Micronutrients can become a limiting factor to achieving good yields.
By Amanda Huber
Now that producers have a good handle on the primary and secondary nutrient needs of peanut, soil scientists have shifted focus slightly to include work on micronutrients.
When producers think of the essential plant nutrients, it is the primary nutrients of nitrogen, phosphorus and potassium that come to mind first, even though it’s carbon, hydrogen and oxygen that are present in the plant most with carbon making up 40 to 50 percent of the plant’s dry weight matter.
“In thinking specifically about peanuts, it is a legume and able to fix nitrogen from the air and convert it to a form usable to the plant,” says Glen Harris, University of Georgia Extension soil scientist. “They are also good scavengers of phosphorus and potassium.”
Calcium Still Essential
The next most essential element becomes calcium, and that’s why it became more of a focus when larger-seeded varieties, which had kernels more the size of Virginia type than the older type runner varieties, came about.
“We were concerned that it would cause pops and pod rot,” Harris says. He and others found that no more calcium was needed compared to the smaller seed, but the absence of the required amount would show up more often in the larger-seeded crop.
Harris says producers should take a pegging soil sample, which is taken about 3 inches deep, next to the peanut row soon after emergence. If the sample shows at least 500 pounds per acre of soil-test calcium and if the calcium to potassium ratio is 3:1 or better, then calcium is sufficient and the producer does not need to apply gypsum. If one of these requirements is not met, apply 1,000 pounds per acre of gypsum at early bloom. All peanuts grown for seed should automatically receive this gypsum application regardless of soil test calcium levels.
For the other secondary nutrients, magnesium can be found in dolomitic lime, and some sulfur is available in gypsum.
Know Your Micronutrients
Beyond the primary and secondary nutrients, the first micronutrient in order of importance is boron, says Harris. The University of Georgia has an automatic recommendation of one-half pound of boron on peanuts.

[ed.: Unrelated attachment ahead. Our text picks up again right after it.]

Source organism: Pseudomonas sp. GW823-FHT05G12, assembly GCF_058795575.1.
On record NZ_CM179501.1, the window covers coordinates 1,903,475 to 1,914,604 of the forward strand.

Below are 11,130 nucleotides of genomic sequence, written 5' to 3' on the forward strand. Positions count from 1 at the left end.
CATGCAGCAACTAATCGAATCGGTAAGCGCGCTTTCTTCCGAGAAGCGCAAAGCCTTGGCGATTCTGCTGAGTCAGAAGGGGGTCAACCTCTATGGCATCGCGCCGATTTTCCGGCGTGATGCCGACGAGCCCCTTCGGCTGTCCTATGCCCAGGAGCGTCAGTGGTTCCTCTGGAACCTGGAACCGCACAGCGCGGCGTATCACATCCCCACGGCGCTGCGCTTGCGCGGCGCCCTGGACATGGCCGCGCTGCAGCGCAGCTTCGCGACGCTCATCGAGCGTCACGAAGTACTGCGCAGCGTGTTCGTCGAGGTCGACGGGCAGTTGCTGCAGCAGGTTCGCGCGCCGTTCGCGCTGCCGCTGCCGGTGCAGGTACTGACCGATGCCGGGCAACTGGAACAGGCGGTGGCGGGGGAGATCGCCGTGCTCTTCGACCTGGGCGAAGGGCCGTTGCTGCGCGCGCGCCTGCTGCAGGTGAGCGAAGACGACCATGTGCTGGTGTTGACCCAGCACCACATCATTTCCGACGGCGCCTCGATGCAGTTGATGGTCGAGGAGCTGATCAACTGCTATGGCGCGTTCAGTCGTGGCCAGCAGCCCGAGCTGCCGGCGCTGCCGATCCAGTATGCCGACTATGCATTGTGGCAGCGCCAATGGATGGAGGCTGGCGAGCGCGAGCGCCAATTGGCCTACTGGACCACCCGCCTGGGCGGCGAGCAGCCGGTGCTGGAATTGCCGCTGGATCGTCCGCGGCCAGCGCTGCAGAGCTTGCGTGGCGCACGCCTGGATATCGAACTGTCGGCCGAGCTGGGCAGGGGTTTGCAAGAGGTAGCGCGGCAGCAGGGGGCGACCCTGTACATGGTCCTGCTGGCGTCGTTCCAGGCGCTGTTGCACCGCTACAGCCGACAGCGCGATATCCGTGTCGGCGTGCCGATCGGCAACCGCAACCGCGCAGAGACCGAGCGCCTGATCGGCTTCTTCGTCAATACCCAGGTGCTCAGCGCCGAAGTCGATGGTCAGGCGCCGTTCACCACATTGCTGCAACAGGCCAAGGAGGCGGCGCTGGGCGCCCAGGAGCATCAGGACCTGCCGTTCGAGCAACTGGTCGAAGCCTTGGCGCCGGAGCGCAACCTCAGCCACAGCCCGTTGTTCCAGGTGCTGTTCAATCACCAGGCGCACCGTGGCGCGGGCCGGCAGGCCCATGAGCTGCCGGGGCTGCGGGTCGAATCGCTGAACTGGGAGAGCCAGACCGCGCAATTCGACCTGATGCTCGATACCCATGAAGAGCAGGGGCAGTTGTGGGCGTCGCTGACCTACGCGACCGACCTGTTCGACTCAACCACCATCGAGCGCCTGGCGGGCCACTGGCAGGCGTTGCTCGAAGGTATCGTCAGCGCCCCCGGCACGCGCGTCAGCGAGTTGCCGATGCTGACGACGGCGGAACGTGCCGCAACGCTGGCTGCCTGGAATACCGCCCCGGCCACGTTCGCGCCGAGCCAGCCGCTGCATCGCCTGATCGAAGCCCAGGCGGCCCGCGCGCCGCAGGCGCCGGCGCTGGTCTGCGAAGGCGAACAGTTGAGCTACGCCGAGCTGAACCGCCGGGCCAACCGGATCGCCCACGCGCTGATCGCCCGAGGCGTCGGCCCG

“Boron is important for pollination and fruiting, and, therefore, it is important to have it out before flowering and fruiting and can be applied in an early fungicide spray,” he says.
Manganese is the next micronutrient of importance and is very tied to soil pH, Harris says. “Producers often see manganese deficiency on the edge of the field where they had a lime pile, but there can be manganese deficiency throughout the field. Essentially, the higher you raise your pH, the more you need manganese in your soil.
“Manganese deficiency needs to be caught early. Look at your soil samples now with your county agent. He or she can help you determine, ‘Yes, you are going to need some manganese in this field, and this field should be fine.’”
Too Much Of A Good Thing
The next essential micronutrient, zinc, is a special case. Harris says peanuts are actually sensitive to zinc and can encounter zinc toxicity.
“You can have a zinc level around 10, just keep your pH above 6.2,” he says. “You can even have zinc around 40, and it’s fine if you keep the pH up around 6.6. But, I’ve had someone say they had a zinc level of 100 and I said, ‘You’re on your own.’ I probably would not plant peanuts in that case no matter what the pH was.”
If you apply chicken litter, Harris says it can contain on average about a half-pound of zinc per ton, but it also helps maintain a good soil pH because it has some lime in it.
Other micronutrient deficiencies are rare, but Harris will be looking at copper this year because there are some people applying a copper nutrient. Nickle is also now considered an essential micronutrient, but what does it do in peanuts? That’s something Harris says he and Julie Howe, Auburn University soil scientist, will be studying in research trials this year.
Do The Math On Rates
Another thing about micronutrients is that they have a narrow window of sufficiency, Harris says. “You say, ‘Well, I don’t have enough micronutrients, so I’ll just pour a bunch on there.’ Unlike other nutrients, micronutrients have a narrow window of sufficiency. If you go beyond that sufficiency range, you get into toxicity. You have to be careful in that regard.”
Harris also cautions producers on sales pitches of products and to really do the math on rates. “Sometimes they won’t tell you the actual rate of boron. They’ll say, ‘Six ounces of a five percent boron material,’ and if you do the math, you’ll find that’s a rate of .025 pounds boron per acre, well below our recommended rate of a half-pound of boron per acre. It might work for you, but more likely than not, it won’t.”
How To Avoid Micronutrient Problems In Peanut
1. Study soil samples and look for manganese and zinc versus pH relationship.
2. Grid sample and use variable-rate lime where needed.
3. Apply full recommendation of boron on a timely basis.
4. Soil and tissue sample early if problems are suspected.
5. Follow Plant Analysis Handbook for recommendations for foliar feeding.